In 1939 Charles is a salesman in Louisville. He is married now with two children who are strangers to him. The city is under a plague of starlings. He feeds birds from his office window then goes to a museum where he often escapes to see a Vermeer. He talks with Natalie, the curator who has befriended him and is unsettled by how much of himself he reveals. Unused to the intimacy he gets drunk and finds that the police are shooting the starlings. Sickened by the slaughter he goes home and begs forgiveness of Genevieve.


Mitchell, Charles' son, is twelve years old in 1945 when the victory is declared in WWII. Mitchell watches from a distance at the celebration in the streets as his father shows emotions that Mitchell has always longed for. They fight and Mitchell runs away from home only as far as the woods across the tracks. A friend of the family brings the boy home.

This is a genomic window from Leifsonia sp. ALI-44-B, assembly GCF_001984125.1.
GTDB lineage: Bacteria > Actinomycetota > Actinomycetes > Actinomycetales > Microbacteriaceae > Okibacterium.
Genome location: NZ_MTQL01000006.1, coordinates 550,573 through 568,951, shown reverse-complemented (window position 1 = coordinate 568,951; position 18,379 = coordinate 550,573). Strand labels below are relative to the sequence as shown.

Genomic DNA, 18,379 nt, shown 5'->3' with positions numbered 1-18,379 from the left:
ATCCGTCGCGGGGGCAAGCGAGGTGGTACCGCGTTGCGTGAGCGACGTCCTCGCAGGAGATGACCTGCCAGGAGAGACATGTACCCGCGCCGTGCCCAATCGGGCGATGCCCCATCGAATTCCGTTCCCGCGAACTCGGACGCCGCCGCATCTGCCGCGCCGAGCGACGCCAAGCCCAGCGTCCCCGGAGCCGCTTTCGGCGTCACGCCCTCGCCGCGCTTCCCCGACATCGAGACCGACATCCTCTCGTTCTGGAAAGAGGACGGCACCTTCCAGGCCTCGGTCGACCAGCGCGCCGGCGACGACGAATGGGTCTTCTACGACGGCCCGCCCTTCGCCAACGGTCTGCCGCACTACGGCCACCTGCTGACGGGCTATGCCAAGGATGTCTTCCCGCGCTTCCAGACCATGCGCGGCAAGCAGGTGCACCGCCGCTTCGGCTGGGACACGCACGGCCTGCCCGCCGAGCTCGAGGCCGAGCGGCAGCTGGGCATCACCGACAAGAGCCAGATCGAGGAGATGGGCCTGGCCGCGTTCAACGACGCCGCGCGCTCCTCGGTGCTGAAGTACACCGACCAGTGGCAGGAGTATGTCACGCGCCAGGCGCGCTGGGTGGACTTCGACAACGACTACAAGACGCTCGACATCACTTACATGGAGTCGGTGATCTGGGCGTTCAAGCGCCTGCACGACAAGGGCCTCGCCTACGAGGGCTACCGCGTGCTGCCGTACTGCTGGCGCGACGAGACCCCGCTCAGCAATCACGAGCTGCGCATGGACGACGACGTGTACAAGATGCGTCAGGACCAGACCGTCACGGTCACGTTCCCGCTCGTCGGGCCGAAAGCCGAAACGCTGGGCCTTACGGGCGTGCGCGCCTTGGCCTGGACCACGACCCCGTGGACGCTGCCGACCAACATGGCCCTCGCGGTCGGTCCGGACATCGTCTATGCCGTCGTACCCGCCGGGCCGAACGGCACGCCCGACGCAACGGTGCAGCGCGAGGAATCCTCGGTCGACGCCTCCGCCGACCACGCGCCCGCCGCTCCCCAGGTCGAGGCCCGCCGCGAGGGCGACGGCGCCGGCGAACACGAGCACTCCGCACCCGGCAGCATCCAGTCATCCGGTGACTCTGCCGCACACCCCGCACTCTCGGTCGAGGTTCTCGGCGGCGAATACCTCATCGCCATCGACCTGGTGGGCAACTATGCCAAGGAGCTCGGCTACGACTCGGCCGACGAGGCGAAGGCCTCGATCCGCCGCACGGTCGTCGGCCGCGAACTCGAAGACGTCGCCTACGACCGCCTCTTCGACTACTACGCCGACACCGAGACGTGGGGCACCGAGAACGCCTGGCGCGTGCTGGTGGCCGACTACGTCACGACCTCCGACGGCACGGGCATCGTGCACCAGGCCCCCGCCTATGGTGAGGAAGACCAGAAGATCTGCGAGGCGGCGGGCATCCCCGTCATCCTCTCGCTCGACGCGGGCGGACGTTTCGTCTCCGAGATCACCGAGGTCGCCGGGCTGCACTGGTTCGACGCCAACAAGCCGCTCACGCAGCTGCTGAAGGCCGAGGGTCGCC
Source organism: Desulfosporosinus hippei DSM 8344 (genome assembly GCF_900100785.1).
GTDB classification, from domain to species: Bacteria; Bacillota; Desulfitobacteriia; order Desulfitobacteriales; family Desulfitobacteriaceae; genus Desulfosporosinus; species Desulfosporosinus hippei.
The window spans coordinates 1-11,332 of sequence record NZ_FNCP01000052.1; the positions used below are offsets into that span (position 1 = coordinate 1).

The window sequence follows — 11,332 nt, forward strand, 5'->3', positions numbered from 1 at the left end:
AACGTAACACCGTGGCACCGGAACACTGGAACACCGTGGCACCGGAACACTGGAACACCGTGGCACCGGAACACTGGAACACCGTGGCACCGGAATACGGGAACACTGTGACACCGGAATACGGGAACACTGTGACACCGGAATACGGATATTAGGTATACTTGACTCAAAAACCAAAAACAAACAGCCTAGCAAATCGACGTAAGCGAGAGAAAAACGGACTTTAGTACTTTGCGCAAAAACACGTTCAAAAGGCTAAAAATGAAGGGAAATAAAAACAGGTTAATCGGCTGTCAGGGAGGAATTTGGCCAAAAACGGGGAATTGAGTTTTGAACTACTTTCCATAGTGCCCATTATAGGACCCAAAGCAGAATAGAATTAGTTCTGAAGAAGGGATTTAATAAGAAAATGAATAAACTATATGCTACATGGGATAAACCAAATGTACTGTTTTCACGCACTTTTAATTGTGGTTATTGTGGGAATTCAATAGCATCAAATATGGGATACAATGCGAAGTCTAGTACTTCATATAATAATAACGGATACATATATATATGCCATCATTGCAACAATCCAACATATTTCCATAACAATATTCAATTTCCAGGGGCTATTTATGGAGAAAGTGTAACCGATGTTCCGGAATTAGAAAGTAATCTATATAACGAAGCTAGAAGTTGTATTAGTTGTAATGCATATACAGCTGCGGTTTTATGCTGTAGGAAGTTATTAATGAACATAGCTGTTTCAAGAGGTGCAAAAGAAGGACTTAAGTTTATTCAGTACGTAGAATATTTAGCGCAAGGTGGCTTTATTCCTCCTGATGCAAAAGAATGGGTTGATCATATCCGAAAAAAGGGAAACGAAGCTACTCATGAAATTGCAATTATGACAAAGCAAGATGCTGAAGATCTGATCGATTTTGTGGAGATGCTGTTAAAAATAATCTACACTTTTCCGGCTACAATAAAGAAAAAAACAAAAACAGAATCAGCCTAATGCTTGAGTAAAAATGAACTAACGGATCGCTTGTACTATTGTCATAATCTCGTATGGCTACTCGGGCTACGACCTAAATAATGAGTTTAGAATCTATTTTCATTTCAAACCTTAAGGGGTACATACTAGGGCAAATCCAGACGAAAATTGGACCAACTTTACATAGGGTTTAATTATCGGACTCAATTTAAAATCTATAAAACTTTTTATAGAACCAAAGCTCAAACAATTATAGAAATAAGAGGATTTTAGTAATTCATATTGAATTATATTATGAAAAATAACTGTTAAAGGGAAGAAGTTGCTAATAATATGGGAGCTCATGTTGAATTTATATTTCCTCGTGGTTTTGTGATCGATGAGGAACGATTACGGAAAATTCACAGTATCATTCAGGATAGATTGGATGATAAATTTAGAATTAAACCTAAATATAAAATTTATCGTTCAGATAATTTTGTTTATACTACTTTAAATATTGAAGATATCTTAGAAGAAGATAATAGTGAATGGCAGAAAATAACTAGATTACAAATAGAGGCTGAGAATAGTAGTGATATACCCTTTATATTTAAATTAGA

In 1955, Mitchell goes AWOL from the Navy. He gets caught and sent to Great Lakes Naval Station, then discharged. He returns home to Louisville.

When  Mitchell  is taken to his first play in Louisville he feels he has found home in this theatrical community and further discovers he has some natural talent. He is cast in a play and begins his acting life. Charles meanwhile, gets fired and receives a call from his brother saying that Molly has died. He is devastated. Charles has a heart attack. Mitch comes to see him. They talk. Charles dies with Genevieve by him.

Mitchell is doing well in 1963 working in the theatre in New York. He is drinking heavily. He meets movie star Lee Remick and is offered a role In a Broadway play, but takes another job because of a prior commitment. His agent tells him he has signed his death warrant.